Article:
I have seen multiple news stories regarding the lack of housing choices, particularly affordable, or entry level housing choices. One can argue this deficit is the result of a failure of a community to attract and retain a middle income job base. If a preponderance of the jobs in a community are earning near poverty level incomes, then it follows that these households require housing assistance. My experience with programs like rental tax credits is the physical result is often a race to the bottom. I am a great believer in creating affordable housing solutions that are indistinguishable from market rate housing. That these projects are best rendered in small public/private partnership. That these projects incorporate sustainability in every decision. And, that these projects must be conceived as a part of the neighborhood tapestry, woven carefully and creatively into the urban fabric.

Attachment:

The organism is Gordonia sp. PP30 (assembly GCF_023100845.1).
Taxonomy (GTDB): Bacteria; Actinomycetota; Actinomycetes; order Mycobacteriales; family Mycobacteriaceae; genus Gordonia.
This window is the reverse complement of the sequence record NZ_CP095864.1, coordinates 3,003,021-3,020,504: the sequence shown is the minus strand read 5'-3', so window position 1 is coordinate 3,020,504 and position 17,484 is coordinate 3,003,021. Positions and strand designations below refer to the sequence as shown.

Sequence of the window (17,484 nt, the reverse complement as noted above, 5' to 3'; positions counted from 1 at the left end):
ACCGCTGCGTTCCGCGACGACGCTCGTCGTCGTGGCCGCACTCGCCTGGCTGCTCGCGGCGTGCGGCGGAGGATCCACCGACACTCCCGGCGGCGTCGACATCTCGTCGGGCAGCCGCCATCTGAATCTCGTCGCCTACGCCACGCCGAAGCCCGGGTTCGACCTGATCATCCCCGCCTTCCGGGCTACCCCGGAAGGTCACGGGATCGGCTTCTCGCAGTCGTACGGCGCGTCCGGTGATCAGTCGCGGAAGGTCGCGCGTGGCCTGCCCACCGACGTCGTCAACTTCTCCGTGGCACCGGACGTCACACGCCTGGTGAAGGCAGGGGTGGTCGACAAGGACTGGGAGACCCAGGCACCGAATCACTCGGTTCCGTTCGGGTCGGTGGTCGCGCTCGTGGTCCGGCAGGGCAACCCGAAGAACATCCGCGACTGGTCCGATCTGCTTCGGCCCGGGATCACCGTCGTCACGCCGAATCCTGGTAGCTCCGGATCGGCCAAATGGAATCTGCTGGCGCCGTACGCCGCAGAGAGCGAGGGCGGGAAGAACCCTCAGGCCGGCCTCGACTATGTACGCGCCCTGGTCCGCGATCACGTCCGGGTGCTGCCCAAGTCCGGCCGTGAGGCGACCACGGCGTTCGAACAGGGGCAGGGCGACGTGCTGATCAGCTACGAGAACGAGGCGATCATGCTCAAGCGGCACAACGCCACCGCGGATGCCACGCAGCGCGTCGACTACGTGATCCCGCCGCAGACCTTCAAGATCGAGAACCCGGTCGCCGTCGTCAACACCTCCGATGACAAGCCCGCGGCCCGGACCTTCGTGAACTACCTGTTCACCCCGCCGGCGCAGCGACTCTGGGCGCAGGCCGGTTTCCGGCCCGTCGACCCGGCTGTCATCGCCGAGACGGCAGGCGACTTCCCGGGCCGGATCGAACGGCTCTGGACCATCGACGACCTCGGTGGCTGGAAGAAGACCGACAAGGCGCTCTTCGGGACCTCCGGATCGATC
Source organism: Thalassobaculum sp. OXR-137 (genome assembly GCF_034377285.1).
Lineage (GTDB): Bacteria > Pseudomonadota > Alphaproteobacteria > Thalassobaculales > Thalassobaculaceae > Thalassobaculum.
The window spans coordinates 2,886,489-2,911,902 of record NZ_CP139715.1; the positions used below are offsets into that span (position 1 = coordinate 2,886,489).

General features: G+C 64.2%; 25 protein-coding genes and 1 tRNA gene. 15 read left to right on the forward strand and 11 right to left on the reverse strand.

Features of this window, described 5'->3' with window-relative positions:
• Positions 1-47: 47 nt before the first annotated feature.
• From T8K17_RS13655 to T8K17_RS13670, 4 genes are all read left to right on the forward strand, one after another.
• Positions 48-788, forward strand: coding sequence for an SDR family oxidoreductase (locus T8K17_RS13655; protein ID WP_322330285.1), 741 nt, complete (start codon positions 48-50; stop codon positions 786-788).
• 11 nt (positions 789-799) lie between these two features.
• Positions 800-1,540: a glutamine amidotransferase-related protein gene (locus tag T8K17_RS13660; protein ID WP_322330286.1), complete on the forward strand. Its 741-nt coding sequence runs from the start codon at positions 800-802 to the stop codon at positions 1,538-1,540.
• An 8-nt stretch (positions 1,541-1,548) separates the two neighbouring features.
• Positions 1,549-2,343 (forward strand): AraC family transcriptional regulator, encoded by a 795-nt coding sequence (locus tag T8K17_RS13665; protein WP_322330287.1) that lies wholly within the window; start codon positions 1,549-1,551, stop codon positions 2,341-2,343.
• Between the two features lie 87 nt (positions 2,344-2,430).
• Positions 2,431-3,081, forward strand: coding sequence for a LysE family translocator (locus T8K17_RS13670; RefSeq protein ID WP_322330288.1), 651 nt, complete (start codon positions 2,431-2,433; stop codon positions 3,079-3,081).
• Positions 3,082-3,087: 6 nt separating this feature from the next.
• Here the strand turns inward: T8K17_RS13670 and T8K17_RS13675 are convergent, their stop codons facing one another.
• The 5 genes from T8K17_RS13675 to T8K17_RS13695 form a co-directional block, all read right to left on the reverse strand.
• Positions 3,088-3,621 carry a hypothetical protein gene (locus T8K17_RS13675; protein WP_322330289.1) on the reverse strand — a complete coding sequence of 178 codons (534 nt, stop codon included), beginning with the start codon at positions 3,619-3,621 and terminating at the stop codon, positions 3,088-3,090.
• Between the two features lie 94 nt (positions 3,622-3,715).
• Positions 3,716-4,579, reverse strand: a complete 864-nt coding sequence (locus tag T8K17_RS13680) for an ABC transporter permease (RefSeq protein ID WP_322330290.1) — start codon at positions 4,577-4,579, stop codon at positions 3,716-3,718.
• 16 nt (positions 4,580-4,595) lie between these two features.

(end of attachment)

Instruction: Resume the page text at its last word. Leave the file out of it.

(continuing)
I have often wondered how the suburban tract home became ubiquitous. A sprinkle of government programs here. A dash of the desire for conformity there. In the end, it would seem many families desire what smart growth principles are supposed to deliver: a neighborhood that is attractive and affordable, that has a range of housing opportunities and choices, that is compact and walkable. The classic brick row house would be one of the elements to utilize in smart growth neighborhoods.